While a pestering task, paying off student loans requires fulfillment and consistency, says Matt Sommers, vice president and retirement strategy group leader at Janus Henderson.
A survey from IonTuition found 57.8% of employees said it would be helpful if employers provided information and online tools, including a hotline for repayment education and one-on-one student loan counseling. Additionally, 35.6% of respondents are unaware of their student loan repayment options.
Providing access to an adviser who can offer tailored solutions—including refinance, auto-debit programs and alternative restructuring—can provide employees with relief from overwhelming payments or disband uncoordinated payment planning, according to Sommers.
He says advisers can recommend employees with multiple loans consolidate or refinance into one loan with a private lender, in an effort to reduce their interest rate.
Similarly, an alternative payment plan may suit individuals who are drowning in a large monthly payment. Rather than failing to recompense, advisers can mention restructuring the loan and tying a specific percentage to the worker’s income, about 10% to 15%. Whereas the downside requires spending more interest over time due to smaller payments, Sommers notes it’s the manageability that turns this into a benefit.
In addition, for a way to check off their payments on time, Sommers says employees can use auto-debit.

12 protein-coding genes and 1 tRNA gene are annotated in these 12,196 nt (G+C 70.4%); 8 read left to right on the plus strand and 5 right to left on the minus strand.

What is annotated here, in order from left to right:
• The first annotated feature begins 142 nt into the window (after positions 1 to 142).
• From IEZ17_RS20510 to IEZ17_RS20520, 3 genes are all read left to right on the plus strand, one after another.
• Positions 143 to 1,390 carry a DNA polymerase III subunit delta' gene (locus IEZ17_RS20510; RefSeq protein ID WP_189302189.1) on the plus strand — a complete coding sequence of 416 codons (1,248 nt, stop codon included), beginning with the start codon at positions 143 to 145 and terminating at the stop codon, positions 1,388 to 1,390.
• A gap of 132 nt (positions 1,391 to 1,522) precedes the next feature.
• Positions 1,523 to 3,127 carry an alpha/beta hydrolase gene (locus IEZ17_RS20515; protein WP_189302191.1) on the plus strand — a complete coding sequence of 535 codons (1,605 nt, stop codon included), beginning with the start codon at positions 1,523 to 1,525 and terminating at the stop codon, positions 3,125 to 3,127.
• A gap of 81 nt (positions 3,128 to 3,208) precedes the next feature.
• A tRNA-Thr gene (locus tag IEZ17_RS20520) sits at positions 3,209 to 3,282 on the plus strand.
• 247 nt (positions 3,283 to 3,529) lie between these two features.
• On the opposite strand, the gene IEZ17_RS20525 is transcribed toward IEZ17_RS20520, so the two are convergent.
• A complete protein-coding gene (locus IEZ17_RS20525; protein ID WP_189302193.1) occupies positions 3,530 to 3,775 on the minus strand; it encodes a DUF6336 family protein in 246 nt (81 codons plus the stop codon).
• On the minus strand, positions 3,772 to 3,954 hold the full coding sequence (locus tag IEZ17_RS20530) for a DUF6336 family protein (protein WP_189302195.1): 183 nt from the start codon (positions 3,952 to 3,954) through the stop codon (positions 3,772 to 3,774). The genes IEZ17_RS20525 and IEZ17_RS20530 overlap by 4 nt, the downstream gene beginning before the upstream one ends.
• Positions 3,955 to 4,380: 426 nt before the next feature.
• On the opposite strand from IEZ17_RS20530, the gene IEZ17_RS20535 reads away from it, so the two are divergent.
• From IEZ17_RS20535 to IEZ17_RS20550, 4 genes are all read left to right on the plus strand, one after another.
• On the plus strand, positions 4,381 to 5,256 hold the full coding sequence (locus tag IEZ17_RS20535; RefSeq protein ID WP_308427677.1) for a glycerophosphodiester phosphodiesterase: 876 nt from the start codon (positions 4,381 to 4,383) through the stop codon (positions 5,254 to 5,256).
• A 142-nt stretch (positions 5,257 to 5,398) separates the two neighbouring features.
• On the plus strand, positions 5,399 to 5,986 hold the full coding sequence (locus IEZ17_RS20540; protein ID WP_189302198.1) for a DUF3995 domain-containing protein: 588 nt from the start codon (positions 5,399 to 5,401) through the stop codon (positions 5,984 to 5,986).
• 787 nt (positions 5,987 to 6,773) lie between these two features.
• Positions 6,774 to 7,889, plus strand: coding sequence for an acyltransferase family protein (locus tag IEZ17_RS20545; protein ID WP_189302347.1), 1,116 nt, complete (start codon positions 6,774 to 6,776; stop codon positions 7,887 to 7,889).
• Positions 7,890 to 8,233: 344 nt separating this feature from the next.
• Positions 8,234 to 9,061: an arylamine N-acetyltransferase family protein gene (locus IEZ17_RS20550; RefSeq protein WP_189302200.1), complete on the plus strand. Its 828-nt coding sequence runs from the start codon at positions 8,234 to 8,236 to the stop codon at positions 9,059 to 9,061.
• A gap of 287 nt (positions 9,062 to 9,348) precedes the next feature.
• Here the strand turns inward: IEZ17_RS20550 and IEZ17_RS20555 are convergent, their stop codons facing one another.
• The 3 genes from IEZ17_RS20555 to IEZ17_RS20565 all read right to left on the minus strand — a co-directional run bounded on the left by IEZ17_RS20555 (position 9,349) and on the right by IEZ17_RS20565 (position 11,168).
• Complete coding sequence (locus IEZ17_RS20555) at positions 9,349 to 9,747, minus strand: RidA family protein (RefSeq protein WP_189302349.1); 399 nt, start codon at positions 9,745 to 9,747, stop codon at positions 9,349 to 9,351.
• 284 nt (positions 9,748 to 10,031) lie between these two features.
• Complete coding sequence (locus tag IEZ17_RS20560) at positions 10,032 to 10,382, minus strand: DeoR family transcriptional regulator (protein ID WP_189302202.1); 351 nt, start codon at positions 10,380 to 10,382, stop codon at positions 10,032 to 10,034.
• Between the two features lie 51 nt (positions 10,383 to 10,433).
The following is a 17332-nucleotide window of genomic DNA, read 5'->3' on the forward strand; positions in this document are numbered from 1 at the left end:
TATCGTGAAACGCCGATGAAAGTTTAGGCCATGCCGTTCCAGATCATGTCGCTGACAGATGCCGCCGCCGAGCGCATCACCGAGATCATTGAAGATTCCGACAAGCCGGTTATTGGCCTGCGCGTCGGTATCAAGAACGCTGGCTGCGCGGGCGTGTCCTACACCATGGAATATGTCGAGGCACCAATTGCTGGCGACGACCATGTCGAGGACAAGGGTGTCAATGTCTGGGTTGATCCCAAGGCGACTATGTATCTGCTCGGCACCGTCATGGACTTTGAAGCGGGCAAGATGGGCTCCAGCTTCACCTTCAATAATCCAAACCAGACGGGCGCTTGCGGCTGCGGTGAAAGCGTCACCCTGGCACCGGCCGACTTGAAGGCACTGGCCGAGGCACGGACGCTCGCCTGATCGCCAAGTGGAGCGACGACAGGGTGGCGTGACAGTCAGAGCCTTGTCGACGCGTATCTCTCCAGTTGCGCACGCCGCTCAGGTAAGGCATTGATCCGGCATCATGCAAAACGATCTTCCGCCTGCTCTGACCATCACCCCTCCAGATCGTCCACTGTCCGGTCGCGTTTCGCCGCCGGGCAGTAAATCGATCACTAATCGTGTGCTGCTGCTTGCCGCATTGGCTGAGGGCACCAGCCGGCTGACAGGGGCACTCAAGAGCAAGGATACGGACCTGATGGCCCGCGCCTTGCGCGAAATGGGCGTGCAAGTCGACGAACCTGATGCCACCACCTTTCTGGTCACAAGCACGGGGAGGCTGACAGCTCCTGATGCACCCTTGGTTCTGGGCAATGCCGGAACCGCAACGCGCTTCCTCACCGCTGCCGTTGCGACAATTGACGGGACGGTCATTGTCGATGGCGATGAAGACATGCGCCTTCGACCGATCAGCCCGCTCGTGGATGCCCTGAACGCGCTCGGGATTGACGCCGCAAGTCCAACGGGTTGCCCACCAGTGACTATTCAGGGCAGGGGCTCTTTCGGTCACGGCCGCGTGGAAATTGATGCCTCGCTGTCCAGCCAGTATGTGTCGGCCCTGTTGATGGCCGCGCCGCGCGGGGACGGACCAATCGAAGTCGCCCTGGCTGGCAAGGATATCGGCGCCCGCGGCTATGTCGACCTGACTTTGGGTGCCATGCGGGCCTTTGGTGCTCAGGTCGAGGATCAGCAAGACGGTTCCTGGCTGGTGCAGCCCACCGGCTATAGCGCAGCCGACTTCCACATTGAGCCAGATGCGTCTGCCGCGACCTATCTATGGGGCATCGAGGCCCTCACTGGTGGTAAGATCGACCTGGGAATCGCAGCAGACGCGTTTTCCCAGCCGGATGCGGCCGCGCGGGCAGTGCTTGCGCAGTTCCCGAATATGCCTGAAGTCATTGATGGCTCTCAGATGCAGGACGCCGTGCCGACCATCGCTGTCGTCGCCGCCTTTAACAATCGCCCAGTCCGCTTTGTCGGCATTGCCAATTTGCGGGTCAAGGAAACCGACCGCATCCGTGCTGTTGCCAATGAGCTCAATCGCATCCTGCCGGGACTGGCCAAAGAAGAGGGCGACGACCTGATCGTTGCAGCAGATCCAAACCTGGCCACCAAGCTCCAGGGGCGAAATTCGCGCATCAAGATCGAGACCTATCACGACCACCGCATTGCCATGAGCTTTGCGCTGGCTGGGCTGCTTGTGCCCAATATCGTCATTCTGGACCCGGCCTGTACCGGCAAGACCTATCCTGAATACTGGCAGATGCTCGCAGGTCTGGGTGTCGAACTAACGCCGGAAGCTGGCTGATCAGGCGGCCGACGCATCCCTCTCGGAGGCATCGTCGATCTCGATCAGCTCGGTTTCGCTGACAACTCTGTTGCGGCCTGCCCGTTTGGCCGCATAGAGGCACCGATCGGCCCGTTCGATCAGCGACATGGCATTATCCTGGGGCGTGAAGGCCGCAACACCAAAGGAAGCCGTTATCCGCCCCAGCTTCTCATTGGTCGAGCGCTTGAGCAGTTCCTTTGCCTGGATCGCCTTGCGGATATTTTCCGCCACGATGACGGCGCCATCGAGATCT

A new program at Fidelity allows workers to gain counseling and education about federal repayment plans and private refinancing, while employers may choose to make payments on employees’ loans—a solution that can provide great relief to those delayed in their retirement savings.
“The whole goal is to help people think through what loans they have, understanding those loans across different interest rates, providers, etcetera, and then also empower them with information on what are the choices they have in front of them,” says Akhil Nigam, managing director of Fidelity. “It’s not generic information, it works with your numbers and your personal situation.”
With Fidelity’s Employer Contribution program, employers can pay down their employees’ student loans, through the utilization of a new recordkeeping service, similar to those for 401(k) and 403(b) plans.
“Employers can say who’s eligible for their program and how much they get, and we’ll administer the backend—all the payments, routing, operations, down to the loan services on behalf of their employees,” Nigam says.
Similarly, IonTuition offers a program with which employees can have a clearer picture of their student loans, federal and private, all in one place, along with access to repayment planning tools that simplify complex repayment options and make it easy to work out which repayment plan best suits each user’s unique situation. Additionally, IonTuition has a team of expert student loan counselors standing by to assist with any questions employees might have, and the program allows employers to accelerate employees’ student loan payments by making contributions.
Jovan Hackley, director of marketing and PR at Student Loan Genius, also a provider of student loan repayment benefits, says data shows $100 in matching can help save up to $74,708 off employees’ student loan repayment, and $100 in matching can help cut repayment time by up to 10 years and 10 months in the most extreme cases.
Scott Francis, CEO of BP-3, which offers Student Loan Genius to its employees, says, “It reflects to employees how valuable they are to us; we want to help them pay down debts that may be holding them back from investing in future. My suspicion is, this will become a more used benefit in the future because the student loan debt problem will be a bigger and bigger concern with each generation.”
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